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More points to consider regarding the war in Palestine

The outbreak of war in Gaza has been an uncomfortable topic for many on campus, and has opened up legitimate fears of emboldened anti-semitic and Islamophobic acts on campus and in the U.S. As someone without a personal connection to Israel or Palestine, nor to Arab or Jewish ethnicity, I recognize that it is easy for someone like me to comment and talk over the lived experiences of those with personal connection to the war. Rather, I would hope to point to these examples of scholarship on Israel and Palestine which help respond to bad-faith arguments that can plague these discussions. 

My introduction to Alan Rubenstein was watching videos of him heckling student protesters during Students for Justice in Palestine’s Nov. 9 march. After seeing these, I was linked to an article that he contributed to the Carletonian offering something of a rebuttal to points raised during the “Behind the Violence” teach-in on Oct. 18. While the article is worth a response for its historical inaccuracies and bad-faith arguments, it is primarily in response to Mr. Rubenstein’s harassment of students and slights against fellow Carleton faculty that I am writing this. Many of these studentsare my friends, and some of the faculty are those who I greatly respect and would not be at Carleton without. “Blaming the Victims: Spurious scholarship and the Palestinian Question.” is the name of Edward Said and Christopher Hitchens’ edited collection, and I believe the title captures my opinion of Mr. Rubenstein’s article. In fact, his article covers most of the “greatest hits” criticized in “Blaming the Victims,” which, given that the book was published in 1986, showcases how deeply some of these factual errors and loaded framings are embedded into contemporary discussions. This collection of articles, as well as Professor Rashid Khalidi’s “The 100 Years War on Palestine” were especially helpful for this article, and the intellectual debt I owe to them cannot be overstated. I would highly recommend them as a reference for anyone interested in relevant literature.  Media (mis)representations are expressly political acts, and the power to define one’s self is often denied to those who have already been dispossessed. Critically engaging with Palestinian scholarship and perspectives is crucial if one wishes to say anything about Palestine.

Khalidi argues in his contribution to “Blaming the Victims” that Palestinian identity has largely been discursively annihilated, as Palestinian voices have been either drowned out or expressly forbidden from telling their own stories. Therefore, much writing on Israel and Palestine hasn’t met the basic journalistic premise of critically considering both sides of an issue, which is especially problematic given the severe disparity in power between the two sides in question. Not once in his article does Mr. Rubenstein mention Palestinians or the general concept of Palestinian national identity (the one reference to a Palestinian faction is where he says “Hamas men,” or twice there is simply reference to the “enemies,” which is undoubtedly a racist generalization). Mr. Rubenstein argues only that Israelis are indigenous to Palestine, which, coupled with his silence on Palestinian identity, implies that Palestinians are not indigenous. Addressing the national claim of Zionism thus always bears in mind the issue of why the Zionist claim to the land of Palestine supersedes the national claim of Palestinians to the land.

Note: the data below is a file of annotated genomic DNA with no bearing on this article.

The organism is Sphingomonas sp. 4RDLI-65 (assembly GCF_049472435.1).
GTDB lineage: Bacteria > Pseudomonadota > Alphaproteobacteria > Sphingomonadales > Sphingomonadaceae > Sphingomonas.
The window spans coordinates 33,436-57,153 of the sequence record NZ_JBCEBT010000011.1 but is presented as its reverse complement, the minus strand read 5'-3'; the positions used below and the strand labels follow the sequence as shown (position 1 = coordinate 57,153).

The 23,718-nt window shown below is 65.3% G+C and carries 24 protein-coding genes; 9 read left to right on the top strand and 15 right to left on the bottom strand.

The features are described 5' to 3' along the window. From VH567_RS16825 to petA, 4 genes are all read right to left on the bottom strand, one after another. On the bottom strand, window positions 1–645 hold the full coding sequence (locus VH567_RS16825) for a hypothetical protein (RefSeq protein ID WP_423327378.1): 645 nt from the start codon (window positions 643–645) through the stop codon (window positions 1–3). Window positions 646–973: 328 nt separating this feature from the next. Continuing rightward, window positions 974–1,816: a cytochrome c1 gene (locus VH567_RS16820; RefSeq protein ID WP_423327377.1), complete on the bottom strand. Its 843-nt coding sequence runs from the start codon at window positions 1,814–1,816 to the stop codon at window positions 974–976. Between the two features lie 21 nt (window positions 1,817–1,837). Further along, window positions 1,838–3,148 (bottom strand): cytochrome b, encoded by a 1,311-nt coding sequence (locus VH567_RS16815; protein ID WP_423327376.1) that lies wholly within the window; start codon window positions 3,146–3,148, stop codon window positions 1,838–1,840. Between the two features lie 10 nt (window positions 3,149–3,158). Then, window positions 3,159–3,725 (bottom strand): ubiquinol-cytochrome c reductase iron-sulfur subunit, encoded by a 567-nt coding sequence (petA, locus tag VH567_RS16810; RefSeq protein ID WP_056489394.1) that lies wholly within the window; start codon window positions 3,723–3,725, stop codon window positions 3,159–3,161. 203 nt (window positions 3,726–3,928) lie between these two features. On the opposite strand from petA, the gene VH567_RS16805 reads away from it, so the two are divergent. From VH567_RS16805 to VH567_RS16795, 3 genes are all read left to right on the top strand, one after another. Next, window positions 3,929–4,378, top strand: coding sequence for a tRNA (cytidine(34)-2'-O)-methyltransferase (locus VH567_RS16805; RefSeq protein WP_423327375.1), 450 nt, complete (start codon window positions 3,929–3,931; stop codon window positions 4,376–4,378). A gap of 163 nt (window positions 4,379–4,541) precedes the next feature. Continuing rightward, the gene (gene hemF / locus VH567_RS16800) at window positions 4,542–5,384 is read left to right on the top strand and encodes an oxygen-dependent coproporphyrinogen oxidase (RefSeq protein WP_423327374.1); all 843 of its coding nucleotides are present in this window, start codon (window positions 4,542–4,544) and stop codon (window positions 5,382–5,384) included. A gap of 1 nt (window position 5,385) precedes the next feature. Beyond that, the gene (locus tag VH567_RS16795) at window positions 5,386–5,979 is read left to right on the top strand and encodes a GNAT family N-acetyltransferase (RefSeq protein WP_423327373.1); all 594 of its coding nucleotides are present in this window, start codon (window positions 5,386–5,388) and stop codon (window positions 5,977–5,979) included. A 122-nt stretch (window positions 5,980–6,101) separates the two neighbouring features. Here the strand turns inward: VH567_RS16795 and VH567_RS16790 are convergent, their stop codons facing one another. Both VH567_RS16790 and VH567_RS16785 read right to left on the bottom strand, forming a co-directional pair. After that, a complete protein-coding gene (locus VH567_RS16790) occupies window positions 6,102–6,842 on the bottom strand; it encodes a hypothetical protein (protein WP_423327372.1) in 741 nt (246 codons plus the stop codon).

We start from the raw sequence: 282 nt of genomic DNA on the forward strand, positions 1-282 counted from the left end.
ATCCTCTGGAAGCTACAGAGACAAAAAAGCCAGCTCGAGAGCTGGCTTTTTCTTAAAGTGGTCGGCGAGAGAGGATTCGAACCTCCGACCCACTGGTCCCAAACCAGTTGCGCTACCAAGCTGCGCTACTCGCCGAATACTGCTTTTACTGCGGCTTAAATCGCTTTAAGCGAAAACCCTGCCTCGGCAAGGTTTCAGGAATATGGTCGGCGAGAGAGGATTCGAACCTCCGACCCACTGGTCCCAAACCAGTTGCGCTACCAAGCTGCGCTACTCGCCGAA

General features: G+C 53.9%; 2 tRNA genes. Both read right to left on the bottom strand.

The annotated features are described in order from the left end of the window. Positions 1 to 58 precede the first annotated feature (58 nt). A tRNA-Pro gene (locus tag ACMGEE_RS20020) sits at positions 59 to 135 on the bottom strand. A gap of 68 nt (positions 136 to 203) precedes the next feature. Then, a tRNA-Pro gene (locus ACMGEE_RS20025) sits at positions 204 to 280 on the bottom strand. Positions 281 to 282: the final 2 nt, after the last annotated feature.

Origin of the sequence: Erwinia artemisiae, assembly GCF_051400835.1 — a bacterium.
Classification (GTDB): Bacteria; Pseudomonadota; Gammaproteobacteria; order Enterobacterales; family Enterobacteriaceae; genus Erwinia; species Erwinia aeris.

The claim that Israel is, or was, a colonial state has been highly contentious in contemporary discussions. While Israel is a very unique case, applying the colonial framework to its creation is not only a valid way of framing its history but also important to contextualizing its recent actions. Similarly, understanding the U.S.’s colonial history is essential to ongoing discussion of Native American and racial minority civil rights, as well as the histories of our former and present overseas territories and states. The centrality of Jerusalem to the religion of Judaism cannot be disputed, but is not immediately sufficient as a claim for what remains an exceptional example of state creation in recent history. Mr. Rubenstein makes the novel, although patently absurd, statement, “[How Zionists conceptualize Israel] is simply not how colonizers or occupiers think and feel about the land where they reside.” The religious argument’s parallel to manifest destiny aside, this is rather reductive about the aims of colonization. Indeed, discourses and biases which frame how we think are harmful, but the material consequences of colonization—the subjugation, genocide, silencing, impoverishment, dislocation— remain the harms of colonial projects. As well, claiming that colonization is simply a relation to the land rather than between people and institutions is similarly reductive, and further silences the experiences of Palestinians. Even if Israel only differs from the archetypal colonial project in these rather trivial aesthetic ways, but continues to pursue the subjugation of its indigenous inhabitants, I believe that we can still call it a colonial project (and so do many academics, historians, politicians, activists, both Palestinians, and Israelis).